Idiomatic expressions are tricky. Not familiar with that term? An idiomatic expression is a phrase that means something other than the literal meaning of the words. For example, when we call someone a bookworm, we aren’t calling them a book devouring bug. We are saying that this person loves to read. In Spanish, the phrase is rata de biblioteca – library rat.
Why does that matter? Because it is item #1 on the list of “slang troubles.”
You Can’t Assume
You can’t assume that an English idiomatic expression can be translated word-for-word into Spanish or Portuguese, Malay or Farsi. You actually need to find the parallel term if there is one. Not every expression has a corresponding expression in another language. You have to make sure you get it right and that’s a problem because . . .
The Devil Is in the Details
I’ve been reading contest entries lately as well as stories published online. When you use slang or another idiomatic expression, make sure you get it right because it is going to stick out like a sore tongue when you get it wrong. Do you see what I did there? If you don’t read very much, you may mishear a common phrase. When you write it down, your slip is going to show. And last but not least . . .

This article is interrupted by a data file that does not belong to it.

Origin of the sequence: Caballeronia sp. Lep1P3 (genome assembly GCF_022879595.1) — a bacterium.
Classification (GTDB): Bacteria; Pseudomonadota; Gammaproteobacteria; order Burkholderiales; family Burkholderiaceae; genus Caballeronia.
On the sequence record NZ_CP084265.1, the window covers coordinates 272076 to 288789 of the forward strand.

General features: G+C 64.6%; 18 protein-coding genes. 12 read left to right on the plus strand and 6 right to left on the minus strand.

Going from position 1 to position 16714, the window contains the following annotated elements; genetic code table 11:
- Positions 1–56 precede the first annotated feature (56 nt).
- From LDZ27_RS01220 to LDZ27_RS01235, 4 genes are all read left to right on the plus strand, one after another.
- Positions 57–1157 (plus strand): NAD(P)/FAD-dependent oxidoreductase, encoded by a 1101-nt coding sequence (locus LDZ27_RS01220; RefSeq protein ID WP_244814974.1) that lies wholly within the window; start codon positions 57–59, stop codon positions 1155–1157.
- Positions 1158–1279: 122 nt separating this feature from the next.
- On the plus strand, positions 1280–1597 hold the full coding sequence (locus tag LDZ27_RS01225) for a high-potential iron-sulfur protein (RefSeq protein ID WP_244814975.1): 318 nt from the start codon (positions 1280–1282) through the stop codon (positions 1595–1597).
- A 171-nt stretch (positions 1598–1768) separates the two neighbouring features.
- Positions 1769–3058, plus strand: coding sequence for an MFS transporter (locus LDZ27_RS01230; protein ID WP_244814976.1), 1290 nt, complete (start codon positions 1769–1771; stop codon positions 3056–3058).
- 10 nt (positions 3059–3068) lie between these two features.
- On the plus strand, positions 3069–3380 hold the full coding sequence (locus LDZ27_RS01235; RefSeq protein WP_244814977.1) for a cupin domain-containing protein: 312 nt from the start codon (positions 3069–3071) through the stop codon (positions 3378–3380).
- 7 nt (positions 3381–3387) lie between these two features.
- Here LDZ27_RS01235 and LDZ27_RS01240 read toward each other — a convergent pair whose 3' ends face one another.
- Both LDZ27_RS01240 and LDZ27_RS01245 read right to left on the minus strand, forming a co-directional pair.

A Little Goes a Long Way
A daddy-o here and there in dialogue makes your character sound jazz-appropriate. But if he uses this word in every other sentence, it is going to sound like either the character or you the author is trying too hard. This was something that K.M. Weiland mentioned in her post on slang in dialogue. One of the worst cases of this I’ve ever seen was a New York author writing a story set in the American South. The character’s sounded like characachers.
When using slang, idioms and period expressions, remember that a little bit goes a long way.